Police Brutality: When Is Deadly Force Justified?

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Police Brutality: When is Deadly Force Justified? On February 4th, 1999 at 12:44 AM an unarmed black man, Amadou Diallo, found himself in a storm of bullets coming from four white New York City police officers. In total, forty-one shots were fired and twenty-one of those found their mark, as the twenty-two year old stood on the balcony of his apartment building. The four police officers never wore uniforms and drove through neighborhoods in unmarked cars looking for occurring crimes or people carrying guns. On this particular night, February 4th, the police were specifically looking for a rape suspect. According to the officers Diallo looked suspicious, but according to his neighbors and those who knew him, Diallo could be described as “a young shy man who worked hard as a street peddler and sent much of his money to his mother in Guinea. He was a devout Muslim” (Fireside 8). While the case was being detected, the officers took an “administrative leave,” however still earning full pay. Of the four police officers, three had been involved in shootings before, while one of them had not. Ninety percent of New York City police officers never …show more content…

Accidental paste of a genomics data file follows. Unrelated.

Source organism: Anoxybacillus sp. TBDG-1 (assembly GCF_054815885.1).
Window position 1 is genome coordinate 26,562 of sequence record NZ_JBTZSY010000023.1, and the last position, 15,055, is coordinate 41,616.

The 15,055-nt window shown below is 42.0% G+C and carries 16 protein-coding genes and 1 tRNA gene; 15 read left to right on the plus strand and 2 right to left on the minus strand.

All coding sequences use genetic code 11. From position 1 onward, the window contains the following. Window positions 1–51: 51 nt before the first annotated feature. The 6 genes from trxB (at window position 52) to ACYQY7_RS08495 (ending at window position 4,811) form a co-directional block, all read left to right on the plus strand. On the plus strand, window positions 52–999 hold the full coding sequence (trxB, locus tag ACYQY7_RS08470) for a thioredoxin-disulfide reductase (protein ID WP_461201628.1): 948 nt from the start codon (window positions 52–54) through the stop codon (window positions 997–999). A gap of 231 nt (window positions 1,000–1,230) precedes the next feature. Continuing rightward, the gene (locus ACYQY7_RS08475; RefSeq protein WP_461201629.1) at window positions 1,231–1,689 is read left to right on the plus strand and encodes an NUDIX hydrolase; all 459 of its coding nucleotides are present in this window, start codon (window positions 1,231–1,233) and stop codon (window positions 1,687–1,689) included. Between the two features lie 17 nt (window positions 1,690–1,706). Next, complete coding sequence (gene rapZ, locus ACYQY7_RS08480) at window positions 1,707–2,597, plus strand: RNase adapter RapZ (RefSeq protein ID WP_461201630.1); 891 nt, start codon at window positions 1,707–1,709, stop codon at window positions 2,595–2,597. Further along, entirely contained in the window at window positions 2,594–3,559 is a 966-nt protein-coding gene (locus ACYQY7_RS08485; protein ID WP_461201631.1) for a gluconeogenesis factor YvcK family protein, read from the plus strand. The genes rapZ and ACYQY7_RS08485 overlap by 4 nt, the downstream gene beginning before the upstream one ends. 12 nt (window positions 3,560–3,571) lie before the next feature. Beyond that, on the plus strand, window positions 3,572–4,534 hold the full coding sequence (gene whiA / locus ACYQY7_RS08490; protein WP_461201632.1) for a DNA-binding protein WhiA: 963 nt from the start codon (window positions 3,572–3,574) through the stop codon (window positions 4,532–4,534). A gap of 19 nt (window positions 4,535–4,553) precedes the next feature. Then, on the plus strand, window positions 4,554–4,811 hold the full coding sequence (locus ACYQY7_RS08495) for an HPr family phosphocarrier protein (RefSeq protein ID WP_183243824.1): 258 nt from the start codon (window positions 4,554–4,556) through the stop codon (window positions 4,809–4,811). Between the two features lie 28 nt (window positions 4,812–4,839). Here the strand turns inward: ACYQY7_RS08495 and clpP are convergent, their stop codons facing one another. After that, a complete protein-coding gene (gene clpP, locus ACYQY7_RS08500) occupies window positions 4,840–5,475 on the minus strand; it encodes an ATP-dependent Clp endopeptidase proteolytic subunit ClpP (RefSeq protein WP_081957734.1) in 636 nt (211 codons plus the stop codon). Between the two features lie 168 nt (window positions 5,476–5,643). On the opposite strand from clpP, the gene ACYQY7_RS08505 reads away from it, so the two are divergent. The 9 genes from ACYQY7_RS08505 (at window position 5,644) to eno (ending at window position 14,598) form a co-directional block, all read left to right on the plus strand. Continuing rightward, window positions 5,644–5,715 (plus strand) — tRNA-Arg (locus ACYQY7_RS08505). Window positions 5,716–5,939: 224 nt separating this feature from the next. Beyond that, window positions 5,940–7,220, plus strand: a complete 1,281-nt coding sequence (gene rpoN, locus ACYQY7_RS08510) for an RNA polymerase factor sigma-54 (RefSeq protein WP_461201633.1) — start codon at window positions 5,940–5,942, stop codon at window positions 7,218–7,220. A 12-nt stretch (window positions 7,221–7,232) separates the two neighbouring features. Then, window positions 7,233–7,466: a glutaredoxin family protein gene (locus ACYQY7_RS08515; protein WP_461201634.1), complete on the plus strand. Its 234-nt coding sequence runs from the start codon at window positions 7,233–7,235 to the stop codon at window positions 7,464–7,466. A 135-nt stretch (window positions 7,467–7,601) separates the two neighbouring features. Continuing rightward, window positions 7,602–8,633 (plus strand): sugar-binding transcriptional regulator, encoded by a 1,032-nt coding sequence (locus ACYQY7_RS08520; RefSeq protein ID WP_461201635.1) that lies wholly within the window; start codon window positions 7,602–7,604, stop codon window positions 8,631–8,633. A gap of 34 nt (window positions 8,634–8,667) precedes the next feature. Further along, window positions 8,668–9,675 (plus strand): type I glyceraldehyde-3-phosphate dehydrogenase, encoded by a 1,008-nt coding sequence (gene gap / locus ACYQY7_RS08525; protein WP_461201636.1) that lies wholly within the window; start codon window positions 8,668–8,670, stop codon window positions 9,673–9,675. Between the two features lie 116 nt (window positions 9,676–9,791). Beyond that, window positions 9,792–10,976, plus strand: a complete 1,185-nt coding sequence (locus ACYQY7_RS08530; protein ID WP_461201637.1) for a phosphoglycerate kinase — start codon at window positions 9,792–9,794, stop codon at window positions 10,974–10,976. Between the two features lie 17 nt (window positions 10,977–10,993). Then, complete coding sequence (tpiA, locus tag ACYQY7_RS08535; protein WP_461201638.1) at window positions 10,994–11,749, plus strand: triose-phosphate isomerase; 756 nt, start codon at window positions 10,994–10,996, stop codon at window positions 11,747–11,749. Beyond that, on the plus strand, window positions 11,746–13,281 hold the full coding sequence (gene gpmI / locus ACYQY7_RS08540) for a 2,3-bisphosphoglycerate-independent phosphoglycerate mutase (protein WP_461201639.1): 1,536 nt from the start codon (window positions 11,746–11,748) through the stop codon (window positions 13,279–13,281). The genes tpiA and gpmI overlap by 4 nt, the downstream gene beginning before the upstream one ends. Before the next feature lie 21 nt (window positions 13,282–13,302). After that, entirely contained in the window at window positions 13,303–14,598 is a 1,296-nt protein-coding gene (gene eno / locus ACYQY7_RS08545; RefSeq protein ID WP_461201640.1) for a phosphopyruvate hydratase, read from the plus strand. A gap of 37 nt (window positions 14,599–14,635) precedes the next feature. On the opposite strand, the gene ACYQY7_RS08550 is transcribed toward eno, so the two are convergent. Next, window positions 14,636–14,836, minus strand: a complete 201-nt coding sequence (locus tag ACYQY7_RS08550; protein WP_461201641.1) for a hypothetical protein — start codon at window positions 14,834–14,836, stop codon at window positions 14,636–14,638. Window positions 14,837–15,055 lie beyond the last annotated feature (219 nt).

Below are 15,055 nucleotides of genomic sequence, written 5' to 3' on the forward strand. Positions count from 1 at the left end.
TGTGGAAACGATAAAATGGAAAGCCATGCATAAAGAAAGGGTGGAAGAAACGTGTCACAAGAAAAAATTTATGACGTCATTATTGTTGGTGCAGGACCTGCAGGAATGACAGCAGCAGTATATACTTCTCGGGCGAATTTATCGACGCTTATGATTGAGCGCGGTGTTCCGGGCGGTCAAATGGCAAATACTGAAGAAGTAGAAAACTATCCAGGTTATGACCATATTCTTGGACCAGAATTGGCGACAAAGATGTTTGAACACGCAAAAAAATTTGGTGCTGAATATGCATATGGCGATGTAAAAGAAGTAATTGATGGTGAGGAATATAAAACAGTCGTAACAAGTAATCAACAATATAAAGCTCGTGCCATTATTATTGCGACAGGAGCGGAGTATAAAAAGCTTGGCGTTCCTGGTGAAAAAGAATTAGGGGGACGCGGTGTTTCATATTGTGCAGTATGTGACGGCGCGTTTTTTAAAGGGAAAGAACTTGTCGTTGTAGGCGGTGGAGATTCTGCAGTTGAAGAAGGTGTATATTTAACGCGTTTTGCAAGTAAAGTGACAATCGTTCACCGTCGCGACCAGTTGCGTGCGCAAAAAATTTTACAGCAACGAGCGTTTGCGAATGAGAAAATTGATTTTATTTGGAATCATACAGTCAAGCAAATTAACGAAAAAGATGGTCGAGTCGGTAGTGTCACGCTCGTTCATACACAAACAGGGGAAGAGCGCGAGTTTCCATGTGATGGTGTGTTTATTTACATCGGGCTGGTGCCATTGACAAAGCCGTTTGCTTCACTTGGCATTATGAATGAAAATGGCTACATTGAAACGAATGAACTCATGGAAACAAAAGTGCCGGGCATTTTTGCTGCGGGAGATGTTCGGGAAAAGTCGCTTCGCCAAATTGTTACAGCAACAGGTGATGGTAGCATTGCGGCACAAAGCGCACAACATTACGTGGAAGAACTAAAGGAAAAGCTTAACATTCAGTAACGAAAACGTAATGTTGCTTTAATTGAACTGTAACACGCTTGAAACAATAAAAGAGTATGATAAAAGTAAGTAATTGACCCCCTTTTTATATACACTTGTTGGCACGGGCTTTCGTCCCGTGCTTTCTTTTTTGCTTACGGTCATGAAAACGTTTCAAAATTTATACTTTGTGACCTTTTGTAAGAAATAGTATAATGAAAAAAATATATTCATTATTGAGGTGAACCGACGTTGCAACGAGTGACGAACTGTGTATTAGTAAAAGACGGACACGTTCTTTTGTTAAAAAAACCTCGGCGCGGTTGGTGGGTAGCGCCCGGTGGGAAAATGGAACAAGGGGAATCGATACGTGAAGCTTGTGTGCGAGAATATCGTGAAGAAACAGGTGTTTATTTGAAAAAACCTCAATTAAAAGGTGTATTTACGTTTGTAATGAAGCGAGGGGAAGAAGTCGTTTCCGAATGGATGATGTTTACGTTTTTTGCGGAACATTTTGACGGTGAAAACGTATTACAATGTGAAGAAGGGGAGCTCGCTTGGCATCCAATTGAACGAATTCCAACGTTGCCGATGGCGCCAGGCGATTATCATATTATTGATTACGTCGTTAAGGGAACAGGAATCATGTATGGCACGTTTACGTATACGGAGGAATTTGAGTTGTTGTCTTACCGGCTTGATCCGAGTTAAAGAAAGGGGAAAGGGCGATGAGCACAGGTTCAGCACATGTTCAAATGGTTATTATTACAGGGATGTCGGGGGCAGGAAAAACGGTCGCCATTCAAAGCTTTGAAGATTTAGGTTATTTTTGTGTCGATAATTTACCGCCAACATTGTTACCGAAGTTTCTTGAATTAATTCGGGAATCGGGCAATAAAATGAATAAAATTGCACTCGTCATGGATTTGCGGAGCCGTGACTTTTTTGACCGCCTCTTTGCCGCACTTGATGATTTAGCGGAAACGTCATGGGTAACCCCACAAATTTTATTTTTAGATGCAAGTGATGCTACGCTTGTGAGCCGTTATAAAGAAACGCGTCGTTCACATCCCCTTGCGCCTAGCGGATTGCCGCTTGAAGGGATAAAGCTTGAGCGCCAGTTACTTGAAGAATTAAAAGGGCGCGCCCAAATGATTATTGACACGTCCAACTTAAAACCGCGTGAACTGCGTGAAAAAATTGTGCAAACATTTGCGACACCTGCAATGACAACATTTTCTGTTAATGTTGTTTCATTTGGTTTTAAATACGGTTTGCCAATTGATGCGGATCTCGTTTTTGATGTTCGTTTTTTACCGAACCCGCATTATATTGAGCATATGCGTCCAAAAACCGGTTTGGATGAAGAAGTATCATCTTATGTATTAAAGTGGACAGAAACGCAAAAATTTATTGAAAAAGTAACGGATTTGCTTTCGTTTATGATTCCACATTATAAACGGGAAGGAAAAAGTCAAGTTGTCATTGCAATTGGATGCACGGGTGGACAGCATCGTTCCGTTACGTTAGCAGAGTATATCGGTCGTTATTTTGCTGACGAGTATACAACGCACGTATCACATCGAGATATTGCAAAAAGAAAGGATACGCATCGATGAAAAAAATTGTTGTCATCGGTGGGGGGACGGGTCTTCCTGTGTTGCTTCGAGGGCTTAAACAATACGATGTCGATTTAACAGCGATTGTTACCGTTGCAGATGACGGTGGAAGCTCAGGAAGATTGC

Does this deserve forty-one bullets? In Diallo’s case the jury found the police officers not guilty, stating that “They made a tragic mistake ... they’re human beings who make human mistakes. They’re not criminals” (qtd. in Fireside 26). How many times will police officers be allowed to ‘make mistakes’ before something is done about it? The National Government should oversee major cases making sure judges are not biased in the final ruling, imply and enforce a law mandating mental background checks and tests on police to make sure they are stable as well as prohibiting police officers from using deadly force unless the criminal has shown signs of a deadly threat to themselves or others, in order to reduce the number of innocent victims dying by police

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